Babati Lake Activities

Babati district is located along the Arusha-Dodoma Road in the Rift Valley, south of Lake Manyara National Park, and west of Tarangire.
Babati District was established by dividing the then-Hanang District into two districts: Babati and Hanang. The decision produced Babati District, which was officially documented in the Government Official Gazette No. 403 on October 1, 1985. Babati District became autonomous in July 1986 as a district council.

Babati District, Manyara

The capital of the district is Babati town, 172 km (107 mi) south of Arusha.
The district covers an area of 6,069 km2 (2,343 sq mi), a large proportion (640 km2) of which is covered by the water bodies of Lake Babati, Lake Burunge, and Lake Manyara.

The district is bordered to the north by the Arusha Region, to the southeast by Simanjiro District, to the south by the Dodoma Region, to the southwest by Hanang District, and to the northwest by Mbulu District.
Babati Urban District According to the 2012 Tanzania National Census, the
The population of the Babati District was 312,392.
The town boasts Lake Babati, where floating hippos can be seen and which is rich in fish, both tilapia and Nile perch. Here, commercial and farming tribes coexist with conservative cattle-herding tribes to provide a distinguished cultural contrast. In Hanang District, close to the beautiful Mount Hanang (3,418 meters), live the Barbaig people, whose traditional culture is still unchanged and unspoiled.

The women wear traditional goatskin dresses, and the men walk around with spears. Visitors can mix freely with the Barbaig, commonly known as the Mangati, living in the Mangati plains. If you are interested in bird watching, 400 bird species will
welcome you on your walks in the area. Half-day tour: You visit Managhat village, the original home of the Gorowa tribe but now also a home for migrants. You will see dairy farming activities, farming with ox plows, a biogas system, local Gorowa huts, and a Killer Beekeeping Project at the bottom of Mount Kwaraa (2,415 meters).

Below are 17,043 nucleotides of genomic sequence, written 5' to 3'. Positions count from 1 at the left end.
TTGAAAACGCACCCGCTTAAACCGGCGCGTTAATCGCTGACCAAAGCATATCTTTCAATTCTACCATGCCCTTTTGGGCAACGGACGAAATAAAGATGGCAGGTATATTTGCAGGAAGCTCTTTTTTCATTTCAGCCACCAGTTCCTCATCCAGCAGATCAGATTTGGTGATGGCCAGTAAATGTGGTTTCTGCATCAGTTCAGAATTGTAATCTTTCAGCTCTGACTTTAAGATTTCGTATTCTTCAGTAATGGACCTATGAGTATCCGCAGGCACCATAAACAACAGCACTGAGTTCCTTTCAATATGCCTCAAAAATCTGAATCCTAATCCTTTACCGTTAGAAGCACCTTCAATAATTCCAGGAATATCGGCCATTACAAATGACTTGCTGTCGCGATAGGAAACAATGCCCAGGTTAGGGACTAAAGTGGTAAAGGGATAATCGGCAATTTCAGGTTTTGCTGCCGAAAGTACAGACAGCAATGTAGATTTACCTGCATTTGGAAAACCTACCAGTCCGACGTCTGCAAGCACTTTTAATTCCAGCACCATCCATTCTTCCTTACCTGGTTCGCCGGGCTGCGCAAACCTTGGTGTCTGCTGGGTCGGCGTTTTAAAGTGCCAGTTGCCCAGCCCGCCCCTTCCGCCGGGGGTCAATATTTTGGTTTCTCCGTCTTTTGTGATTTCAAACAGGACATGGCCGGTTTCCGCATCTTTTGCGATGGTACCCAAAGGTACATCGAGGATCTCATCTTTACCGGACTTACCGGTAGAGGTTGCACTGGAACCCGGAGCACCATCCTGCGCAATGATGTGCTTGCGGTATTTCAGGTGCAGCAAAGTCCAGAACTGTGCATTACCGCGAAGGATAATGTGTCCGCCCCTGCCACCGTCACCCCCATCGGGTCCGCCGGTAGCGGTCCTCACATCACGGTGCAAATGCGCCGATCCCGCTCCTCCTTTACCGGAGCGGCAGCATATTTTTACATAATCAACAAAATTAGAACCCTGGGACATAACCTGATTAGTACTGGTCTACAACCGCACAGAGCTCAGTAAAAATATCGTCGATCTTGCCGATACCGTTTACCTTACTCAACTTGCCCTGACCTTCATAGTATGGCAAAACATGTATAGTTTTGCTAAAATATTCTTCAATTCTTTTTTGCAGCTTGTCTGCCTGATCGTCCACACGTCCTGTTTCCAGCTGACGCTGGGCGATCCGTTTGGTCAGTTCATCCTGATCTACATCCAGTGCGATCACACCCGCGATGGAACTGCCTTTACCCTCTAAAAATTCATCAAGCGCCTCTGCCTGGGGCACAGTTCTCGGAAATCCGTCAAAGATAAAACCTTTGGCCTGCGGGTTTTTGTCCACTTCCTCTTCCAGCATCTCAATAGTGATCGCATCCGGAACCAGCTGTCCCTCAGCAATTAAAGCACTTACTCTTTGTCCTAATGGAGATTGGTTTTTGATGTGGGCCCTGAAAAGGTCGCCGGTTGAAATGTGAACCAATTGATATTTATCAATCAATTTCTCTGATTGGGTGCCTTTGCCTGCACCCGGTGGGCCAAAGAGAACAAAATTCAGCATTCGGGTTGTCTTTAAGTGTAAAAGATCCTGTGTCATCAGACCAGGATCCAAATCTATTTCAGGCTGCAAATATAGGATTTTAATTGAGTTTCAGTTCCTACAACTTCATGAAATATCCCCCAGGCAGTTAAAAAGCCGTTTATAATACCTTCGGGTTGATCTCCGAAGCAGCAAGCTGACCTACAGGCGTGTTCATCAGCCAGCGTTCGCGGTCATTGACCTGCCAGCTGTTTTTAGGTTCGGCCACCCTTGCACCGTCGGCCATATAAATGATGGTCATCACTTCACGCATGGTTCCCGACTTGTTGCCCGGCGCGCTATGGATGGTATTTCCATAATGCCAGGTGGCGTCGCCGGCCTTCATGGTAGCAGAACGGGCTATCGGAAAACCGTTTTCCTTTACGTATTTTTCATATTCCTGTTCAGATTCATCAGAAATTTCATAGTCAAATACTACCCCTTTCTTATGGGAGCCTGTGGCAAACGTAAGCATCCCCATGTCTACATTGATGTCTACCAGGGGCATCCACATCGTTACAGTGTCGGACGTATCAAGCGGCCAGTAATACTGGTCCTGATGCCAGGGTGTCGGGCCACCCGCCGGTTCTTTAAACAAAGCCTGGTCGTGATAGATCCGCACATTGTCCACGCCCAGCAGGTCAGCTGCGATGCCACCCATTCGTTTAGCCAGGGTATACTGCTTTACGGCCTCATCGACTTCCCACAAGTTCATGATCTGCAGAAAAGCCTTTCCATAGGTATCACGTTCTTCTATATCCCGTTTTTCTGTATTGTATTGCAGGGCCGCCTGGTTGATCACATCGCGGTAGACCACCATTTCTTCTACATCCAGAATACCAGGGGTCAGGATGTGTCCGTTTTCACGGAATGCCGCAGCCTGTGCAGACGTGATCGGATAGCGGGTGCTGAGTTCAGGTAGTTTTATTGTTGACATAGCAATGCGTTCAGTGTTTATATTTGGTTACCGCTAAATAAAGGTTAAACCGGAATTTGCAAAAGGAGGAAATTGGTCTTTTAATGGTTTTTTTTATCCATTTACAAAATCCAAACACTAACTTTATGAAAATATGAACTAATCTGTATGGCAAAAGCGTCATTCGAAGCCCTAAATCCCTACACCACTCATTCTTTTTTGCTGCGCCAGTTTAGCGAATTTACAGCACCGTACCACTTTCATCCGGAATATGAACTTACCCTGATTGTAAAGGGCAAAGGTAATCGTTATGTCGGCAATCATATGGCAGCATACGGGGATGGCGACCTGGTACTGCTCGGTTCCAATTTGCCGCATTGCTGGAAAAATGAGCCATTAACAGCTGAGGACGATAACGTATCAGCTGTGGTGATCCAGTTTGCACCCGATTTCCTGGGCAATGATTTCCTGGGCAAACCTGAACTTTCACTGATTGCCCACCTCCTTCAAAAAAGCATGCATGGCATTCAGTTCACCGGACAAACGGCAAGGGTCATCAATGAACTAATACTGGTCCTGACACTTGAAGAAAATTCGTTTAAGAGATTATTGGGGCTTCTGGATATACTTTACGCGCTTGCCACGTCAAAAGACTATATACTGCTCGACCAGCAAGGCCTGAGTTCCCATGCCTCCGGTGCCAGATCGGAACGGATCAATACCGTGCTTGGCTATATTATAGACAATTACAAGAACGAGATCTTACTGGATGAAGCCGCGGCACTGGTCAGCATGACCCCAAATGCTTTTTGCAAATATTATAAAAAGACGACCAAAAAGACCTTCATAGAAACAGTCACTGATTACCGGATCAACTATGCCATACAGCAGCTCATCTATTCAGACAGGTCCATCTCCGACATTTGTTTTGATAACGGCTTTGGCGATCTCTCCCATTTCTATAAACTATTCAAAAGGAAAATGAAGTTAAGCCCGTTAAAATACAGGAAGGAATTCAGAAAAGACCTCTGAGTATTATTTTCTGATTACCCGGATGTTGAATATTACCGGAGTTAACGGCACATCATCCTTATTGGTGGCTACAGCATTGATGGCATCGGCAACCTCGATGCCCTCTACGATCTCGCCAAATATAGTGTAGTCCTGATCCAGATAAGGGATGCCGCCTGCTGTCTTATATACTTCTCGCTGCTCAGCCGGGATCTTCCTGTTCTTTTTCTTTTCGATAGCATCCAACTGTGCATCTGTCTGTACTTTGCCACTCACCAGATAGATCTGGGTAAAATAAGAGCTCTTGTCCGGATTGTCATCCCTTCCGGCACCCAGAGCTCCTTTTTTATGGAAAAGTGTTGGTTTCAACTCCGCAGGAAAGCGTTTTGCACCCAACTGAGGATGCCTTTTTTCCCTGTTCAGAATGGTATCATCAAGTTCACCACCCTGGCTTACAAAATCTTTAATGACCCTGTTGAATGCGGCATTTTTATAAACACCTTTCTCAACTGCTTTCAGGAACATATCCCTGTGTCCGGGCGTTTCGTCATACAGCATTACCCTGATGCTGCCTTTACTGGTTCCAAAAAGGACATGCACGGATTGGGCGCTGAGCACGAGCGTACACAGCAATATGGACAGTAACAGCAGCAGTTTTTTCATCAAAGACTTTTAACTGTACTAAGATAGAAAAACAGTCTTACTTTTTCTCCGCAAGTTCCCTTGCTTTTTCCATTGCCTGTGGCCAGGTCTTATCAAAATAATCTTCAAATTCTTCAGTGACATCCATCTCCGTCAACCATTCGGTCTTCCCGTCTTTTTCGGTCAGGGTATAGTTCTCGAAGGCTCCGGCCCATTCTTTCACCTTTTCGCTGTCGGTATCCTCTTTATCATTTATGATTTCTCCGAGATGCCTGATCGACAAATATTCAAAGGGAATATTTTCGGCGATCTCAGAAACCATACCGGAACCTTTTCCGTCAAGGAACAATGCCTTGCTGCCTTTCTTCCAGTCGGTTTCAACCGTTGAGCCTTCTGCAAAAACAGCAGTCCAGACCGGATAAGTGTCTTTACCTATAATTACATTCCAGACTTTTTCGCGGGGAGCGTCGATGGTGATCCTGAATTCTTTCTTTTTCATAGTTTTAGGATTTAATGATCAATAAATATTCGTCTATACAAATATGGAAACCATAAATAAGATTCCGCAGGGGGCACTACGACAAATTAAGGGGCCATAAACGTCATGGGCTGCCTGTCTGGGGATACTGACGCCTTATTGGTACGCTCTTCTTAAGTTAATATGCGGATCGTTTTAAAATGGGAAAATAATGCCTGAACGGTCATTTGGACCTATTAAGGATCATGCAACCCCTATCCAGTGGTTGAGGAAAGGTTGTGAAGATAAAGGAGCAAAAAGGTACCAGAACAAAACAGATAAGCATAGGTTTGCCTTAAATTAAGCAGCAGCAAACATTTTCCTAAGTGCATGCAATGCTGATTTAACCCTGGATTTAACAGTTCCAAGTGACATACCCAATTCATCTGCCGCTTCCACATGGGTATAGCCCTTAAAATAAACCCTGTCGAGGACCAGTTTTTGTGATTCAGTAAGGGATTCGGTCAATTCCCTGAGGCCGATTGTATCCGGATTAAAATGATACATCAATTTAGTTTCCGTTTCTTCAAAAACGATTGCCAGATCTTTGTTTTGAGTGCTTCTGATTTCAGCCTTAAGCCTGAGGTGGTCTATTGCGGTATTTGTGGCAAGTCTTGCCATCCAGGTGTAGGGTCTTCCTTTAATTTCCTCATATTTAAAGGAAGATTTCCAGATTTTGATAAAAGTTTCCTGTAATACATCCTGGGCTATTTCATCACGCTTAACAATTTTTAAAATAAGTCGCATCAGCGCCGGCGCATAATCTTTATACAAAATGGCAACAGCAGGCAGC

Lake Babati


Lake Babati is a lake in Tanzania known for its population of hippos. Recent droughts have led to a drop in the number of sightings of hippos, causing concern for local hoteliers. The lake is located near Babati town, in the Babati Urban District of the Manyara Region.


Babati District is located below the Equator between latitudes 3° and 4° South and longitudes 35° and 36° E. The land surface is characterized by several undulating hills and mountains as part of the East African Rift Valley Highlands. Babati District is divided by the Dabil-Dareda escarpment of the Rift Valley, providing diverse climatic and agroecological conditions due to a wide range of altitudes from 950 m to 2450 m. Most of the soils are of volcanic origin and range from sandy loam to clay alluvial soils.

In the lower flat lands, like around Lakes Babati and Manyara, alkaline soils predominate. Five agroecological zones characterize the district.
About 90% of the population of Babati District lives in rural areas and depends on agriculture and livestock for their livelihood. They are mostly small-scale farmers or agro-pastoralists practicing a semi-traditional farming system characterized by low use of farm inputs. Mixed-crop livestock, mostly maize-based systems, are widely found in the district and are intercropped with varying species, such as common beans, pigeon peas, and sunflowers, according to altitude and rainfall availability. In the lowlands, paddy rice is cultivated where irrigation is available. Livestock comprises local breeds of cattle, sheep, goats, chickens, and cows. Cattle are widely used for draught, for example, pulling carts or plowing fields.

Activities at Lake Babati

  • Local canoeing
    The lake provides fishing opportunities using local canoes within the view of floating hippos. The lake, which is 18 km2 long and rich in tilapia, catfish, freshwater prawns, and different species of birds, is estimated to hold over 200 hippos. – Sightseeing tours
  • City parks
  • Lake’s tour
  • Exhibition centers
  • Waterfalls
  • Zoos
  • Rock climbing
  • A visit to development projects like cattle and goat dairy farming,
    piped water projects biogas energy
  • Cycling expeditions through remote areas
  • An exclusive Mount Hanang climb